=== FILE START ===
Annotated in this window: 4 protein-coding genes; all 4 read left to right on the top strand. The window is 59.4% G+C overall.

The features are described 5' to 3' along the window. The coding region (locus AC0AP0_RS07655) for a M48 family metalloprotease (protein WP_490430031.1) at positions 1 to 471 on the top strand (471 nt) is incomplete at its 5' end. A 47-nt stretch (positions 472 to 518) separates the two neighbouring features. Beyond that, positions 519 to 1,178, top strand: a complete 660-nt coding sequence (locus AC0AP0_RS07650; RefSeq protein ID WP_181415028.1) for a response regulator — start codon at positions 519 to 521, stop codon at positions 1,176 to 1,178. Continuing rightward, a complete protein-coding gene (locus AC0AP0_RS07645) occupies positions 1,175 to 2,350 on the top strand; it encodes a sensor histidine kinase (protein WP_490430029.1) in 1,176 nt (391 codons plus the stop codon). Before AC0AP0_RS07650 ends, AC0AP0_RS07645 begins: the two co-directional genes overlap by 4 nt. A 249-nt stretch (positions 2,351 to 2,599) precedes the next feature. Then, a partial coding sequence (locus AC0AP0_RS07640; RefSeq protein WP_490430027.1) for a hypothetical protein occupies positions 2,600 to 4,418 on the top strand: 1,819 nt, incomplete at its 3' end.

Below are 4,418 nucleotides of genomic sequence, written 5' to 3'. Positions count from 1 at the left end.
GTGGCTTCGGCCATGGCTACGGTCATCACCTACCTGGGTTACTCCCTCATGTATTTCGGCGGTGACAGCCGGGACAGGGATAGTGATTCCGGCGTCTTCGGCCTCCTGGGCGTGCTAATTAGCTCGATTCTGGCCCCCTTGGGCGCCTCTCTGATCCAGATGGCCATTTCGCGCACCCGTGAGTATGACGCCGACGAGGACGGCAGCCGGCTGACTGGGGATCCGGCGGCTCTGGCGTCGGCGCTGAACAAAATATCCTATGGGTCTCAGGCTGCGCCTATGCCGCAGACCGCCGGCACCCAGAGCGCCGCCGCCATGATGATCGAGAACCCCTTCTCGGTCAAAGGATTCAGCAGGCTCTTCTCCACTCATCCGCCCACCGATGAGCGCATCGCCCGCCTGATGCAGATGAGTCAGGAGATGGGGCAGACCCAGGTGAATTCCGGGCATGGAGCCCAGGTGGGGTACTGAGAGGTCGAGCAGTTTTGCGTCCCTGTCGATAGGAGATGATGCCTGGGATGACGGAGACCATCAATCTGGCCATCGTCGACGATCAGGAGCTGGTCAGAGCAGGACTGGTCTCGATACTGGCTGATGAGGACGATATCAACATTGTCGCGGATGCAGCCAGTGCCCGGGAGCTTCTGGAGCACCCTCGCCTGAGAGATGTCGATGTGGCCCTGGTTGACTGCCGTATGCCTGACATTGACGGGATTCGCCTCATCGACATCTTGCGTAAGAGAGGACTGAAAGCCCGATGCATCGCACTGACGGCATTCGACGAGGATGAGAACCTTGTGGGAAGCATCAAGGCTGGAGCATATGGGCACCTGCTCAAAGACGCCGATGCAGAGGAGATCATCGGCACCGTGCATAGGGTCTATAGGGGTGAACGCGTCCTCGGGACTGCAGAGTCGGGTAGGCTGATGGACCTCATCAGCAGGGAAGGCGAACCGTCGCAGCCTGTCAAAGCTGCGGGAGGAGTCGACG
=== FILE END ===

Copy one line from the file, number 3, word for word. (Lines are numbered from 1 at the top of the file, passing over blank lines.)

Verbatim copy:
Below are 4,418 nucleotides of genomic sequence, written 5' to 3'. Positions count from 1 at the left end.